CHARLESTON, W.Va. — Gov. Earl Ray Tomblin announced Thursday evening he’s instructed the state Department of Education and West Virginia National Guard to do additional water testing in the school buildings impacted by the Jan. 9 chemical spill and the water emergency that followed.
The testing will be done this weekend under 2 parts per billion in parts of nine counties.
“We have been testing water in all of our schools at the governor’s more stringent level of 10 parts per billion which is 100 times more rigorous than Centers for Disease Control & Prevention’s recommend level of 1 part per million,” state Adjutant General James Hoyer said in a news release. “After testing thousands of lab samples, chemists can now confidently test at 2ppb. This additional safety factor is one more example of how the governor has gone above and beyond the federal recommendations to bring added confidence to parents, students and staff to ensure the highest level of public safety.”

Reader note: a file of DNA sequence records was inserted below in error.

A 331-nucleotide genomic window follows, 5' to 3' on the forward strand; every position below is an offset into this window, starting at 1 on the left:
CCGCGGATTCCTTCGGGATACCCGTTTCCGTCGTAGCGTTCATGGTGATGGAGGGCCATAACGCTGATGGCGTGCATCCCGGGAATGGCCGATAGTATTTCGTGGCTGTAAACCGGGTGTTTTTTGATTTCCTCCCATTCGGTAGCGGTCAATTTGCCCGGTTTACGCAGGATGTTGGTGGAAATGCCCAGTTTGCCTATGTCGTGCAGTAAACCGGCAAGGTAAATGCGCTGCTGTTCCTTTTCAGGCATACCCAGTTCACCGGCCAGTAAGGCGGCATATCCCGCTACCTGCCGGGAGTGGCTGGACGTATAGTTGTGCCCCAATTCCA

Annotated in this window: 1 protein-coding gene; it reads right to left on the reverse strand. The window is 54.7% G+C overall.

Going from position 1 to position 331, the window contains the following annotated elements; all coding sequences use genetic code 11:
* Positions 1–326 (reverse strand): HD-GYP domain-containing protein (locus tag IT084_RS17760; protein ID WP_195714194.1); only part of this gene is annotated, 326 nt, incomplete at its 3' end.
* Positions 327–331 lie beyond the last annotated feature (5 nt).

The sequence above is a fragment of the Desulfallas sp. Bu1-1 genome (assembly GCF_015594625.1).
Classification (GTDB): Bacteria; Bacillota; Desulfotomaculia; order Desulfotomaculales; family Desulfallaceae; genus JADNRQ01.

The test results are expected to be back by the middle of next week. If a school comes in over 2ppb it will be reflushed and retested.
State School Superintendent Jim Phares applauded the governor for taking the additional steps.
“We are taking every precaution because we know that parents trust us to keep their children safe,” Phares said.
West Virginia American Water also announced late Thursday its entire nine-county system has tested for levels of MCHM below 10 parts per billion, a level 100 times below the CDC recommended 1 part per million.
WVAWC President Jeff McIntyre said the company would continue to test the system and flush it in order to get rid of the odor that lingers.
“We share our customer’s concern and anger over the impact the Freedom Industries spill has had on our community,” McIntyre said. “We know that odor has added to their concern, regardless of levels, and we will continue to flush our distribution system to help address this issue.”